“Fender saw the indented pickguard and said, ‘This isn't good for you’”: John 5 played his “Goldie” Telecaster so much that Fender feared for his health

John 5 holds his Goldie Telecaster (left), the Goldie Telecaster, stood against a white wall
(Image credit: Jen Rosenstein/Future)

It’s not uncommon for a guitarist to have a favorite instrument, the one they always intrinsically grab no matter the circumstances. What is uncommon, though, is to play a guitar so much that it poses a serious health risk. 

That’s the unlikely scenario John 5 found himself in when Fender inspected his beloved Goldie Telecaster; an instrument that has essentially succumbed to a long list of time-worn injuries.  

Speaking in the latest issue of Guitar Player, the Rob Zombie turned Mötley Crüe riffsmith revealed the extent of the damage wear and tear has caused to his beloved electric guitar over the years. When Fender saw what his relentless playing had done to his pickguard in particular, the luthiers expressed real concern.  

“Goldie has probably been on more songs and to more shows than any other guitar I own,” he says. “This was my number one guitar, and I played it all day and all night. 

“It's been refretted already once. The metal pickguard has been replaced twice because I played it so much that I dug a groove in there, which indented the metal. Fender saw that and said, ‘This isn't good for you. This could get in your skin.’ I mean, I just played it so much.” 

John 5's Goldie Telecaster, pictured from multiple angles

(Image credit: Jen Rosenstein/Future)

Goldie's place at the pinnacle of John 5's collection is no mean feat. The Telecaster addict owns over 100 of these iconic electric guitars, including a model for each year of the instrument's illustrious history between 1950-83.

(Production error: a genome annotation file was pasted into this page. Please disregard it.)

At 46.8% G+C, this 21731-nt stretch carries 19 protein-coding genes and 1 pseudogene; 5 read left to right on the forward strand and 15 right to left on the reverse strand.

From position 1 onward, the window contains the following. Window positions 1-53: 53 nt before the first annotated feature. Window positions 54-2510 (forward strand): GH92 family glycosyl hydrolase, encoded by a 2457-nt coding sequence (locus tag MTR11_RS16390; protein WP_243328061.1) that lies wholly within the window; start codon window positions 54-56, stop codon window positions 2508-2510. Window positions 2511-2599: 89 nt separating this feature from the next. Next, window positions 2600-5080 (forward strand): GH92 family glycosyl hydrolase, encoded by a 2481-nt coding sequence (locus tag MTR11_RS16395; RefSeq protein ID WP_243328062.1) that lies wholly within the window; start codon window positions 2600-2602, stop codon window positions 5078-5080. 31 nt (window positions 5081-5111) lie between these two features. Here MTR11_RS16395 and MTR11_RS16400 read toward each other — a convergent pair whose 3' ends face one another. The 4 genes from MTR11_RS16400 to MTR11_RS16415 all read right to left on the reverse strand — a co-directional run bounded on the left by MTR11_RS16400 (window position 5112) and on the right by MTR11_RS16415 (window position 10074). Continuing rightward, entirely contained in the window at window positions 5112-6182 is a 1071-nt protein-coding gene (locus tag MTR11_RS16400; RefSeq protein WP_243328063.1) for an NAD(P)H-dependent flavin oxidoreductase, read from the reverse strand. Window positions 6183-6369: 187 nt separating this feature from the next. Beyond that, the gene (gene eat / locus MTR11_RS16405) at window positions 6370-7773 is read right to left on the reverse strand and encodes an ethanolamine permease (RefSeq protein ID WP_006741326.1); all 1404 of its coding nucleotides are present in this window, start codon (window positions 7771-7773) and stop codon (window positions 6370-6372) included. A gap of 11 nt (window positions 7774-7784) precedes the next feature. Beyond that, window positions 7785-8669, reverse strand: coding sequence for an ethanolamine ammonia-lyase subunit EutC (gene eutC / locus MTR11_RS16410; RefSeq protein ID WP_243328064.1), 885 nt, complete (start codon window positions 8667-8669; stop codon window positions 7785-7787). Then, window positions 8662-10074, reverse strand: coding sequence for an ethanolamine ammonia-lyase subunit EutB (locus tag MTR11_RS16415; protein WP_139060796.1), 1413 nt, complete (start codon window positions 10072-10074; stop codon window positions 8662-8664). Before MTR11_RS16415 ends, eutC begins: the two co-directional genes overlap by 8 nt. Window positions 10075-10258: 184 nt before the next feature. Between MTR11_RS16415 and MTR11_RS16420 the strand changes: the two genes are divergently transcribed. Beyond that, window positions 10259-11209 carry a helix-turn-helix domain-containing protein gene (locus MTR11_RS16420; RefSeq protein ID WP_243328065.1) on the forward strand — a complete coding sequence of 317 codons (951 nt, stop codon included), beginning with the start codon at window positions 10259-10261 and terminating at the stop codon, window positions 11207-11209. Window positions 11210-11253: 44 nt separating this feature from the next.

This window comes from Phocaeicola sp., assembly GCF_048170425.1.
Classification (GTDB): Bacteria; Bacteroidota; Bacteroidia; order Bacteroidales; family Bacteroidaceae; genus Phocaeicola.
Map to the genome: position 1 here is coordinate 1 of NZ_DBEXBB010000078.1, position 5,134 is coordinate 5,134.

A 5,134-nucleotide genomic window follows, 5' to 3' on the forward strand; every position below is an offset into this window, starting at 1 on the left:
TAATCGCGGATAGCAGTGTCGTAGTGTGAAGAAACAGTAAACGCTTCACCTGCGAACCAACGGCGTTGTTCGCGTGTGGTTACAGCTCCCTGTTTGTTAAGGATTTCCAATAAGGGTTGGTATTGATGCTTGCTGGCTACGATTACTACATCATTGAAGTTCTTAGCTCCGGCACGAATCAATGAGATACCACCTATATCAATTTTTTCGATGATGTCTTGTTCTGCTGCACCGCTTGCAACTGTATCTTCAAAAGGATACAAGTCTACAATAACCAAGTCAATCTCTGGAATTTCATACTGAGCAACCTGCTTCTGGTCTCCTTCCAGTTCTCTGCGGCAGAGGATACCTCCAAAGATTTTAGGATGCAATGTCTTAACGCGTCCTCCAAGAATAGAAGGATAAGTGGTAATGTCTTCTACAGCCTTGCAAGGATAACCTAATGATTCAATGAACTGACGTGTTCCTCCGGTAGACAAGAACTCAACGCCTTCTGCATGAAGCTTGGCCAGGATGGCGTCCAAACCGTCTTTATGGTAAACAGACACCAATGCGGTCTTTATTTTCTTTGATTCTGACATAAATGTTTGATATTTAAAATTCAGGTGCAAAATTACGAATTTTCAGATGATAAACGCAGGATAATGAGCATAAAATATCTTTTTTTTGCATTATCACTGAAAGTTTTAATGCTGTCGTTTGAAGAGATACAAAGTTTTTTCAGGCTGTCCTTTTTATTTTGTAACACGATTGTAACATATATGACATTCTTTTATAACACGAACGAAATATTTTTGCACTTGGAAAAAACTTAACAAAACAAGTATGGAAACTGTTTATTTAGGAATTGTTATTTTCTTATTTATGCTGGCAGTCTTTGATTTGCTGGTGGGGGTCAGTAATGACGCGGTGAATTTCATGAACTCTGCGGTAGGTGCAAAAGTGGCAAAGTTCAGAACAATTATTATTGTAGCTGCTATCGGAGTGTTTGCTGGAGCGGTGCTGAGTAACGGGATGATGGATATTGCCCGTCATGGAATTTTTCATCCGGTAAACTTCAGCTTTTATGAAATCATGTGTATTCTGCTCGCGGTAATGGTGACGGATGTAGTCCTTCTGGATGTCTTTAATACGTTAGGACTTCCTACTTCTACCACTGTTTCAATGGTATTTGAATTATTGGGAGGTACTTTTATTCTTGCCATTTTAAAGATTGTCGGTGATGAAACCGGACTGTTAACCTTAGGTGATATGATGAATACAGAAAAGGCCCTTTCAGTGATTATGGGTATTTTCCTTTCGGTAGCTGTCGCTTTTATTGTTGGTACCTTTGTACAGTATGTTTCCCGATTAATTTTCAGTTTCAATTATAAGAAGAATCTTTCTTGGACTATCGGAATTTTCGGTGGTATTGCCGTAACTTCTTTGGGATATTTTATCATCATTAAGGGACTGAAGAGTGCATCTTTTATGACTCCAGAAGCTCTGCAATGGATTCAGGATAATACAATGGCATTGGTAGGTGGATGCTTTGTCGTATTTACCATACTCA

“I just love history, and I love Telecasters, so I have the best of both worlds,” he previously told Guitar Player. “I know a lot of people don’t want to hear this, but they’re great investments. Some folks know about stocks. I know about Telecasters.”

His latest sit down with the magazine sees him detailing a number of his top picks, including a 1966, spaghetti logo sporting Esquire – the guitarist's first vintage purchase – and Ghost Number One, which was brought in to give Goldie a well-deserved break. 

John 5 performing in 2019

(Image credit: Johnny Louis/Getty Images)

In development since 2019, it boasts DiMarzio D Activator pickups and a kill switch. It got its live debut in summer 2022 and it's been used on all his new songs, including his work with Mötley Crüe. “There's a magic behind that guitar,” he says. 

But it isn't just collecting guitars that John 5 obsesses over. As per another Guitar Player chat, adding to his mastery of the instrument is an exhaustive, ever-evolving process. 

“If I hear a bluegrass player killin’ it, I’m like, ‘I have to play that!’” he says. “And if I hear a metal player rippin’ it, my brain just fries. So I have to learn what they’re doing and execute it perfectly. I obsess over it, and I love it dearly.”

Despite his insatiable appetite, he's also spoken of his need to play cleanly, regardless of style.

“You can still play with fire and be accurate,” he believes. “I made it my mission to get rid of the slop. I’ve always been an OCD clean freak, and that extends into all areas of my life. I want to keep my guitars clean, and I want my playing to be clean, too. I’ll play something a million times until I know it’s perfect. But I don’t want it to sound sterile. A guitar line should flow like water.” 

To pick up the July issue of Guitar Player – which features an in-depth discussion with John 5 about his extensive Strat and Tele collection – head on over to Magazines Direct

Phil Weller

A freelance writer with a penchant for music that gets weird, Phil is a regular contributor to ProgGuitar World, and Total Guitar magazines and is especially keen on shining a light on unknown artists. Outside of the journalism realm, you can find him writing angular riffs in progressive metal band, Prognosis, in which he slings an 8-string Strandberg Boden Original, churning that low string through a variety of tunings. He's also a published author and is currently penning his debut novel which chucks fantasy, mythology and humanity into a great big melting pot.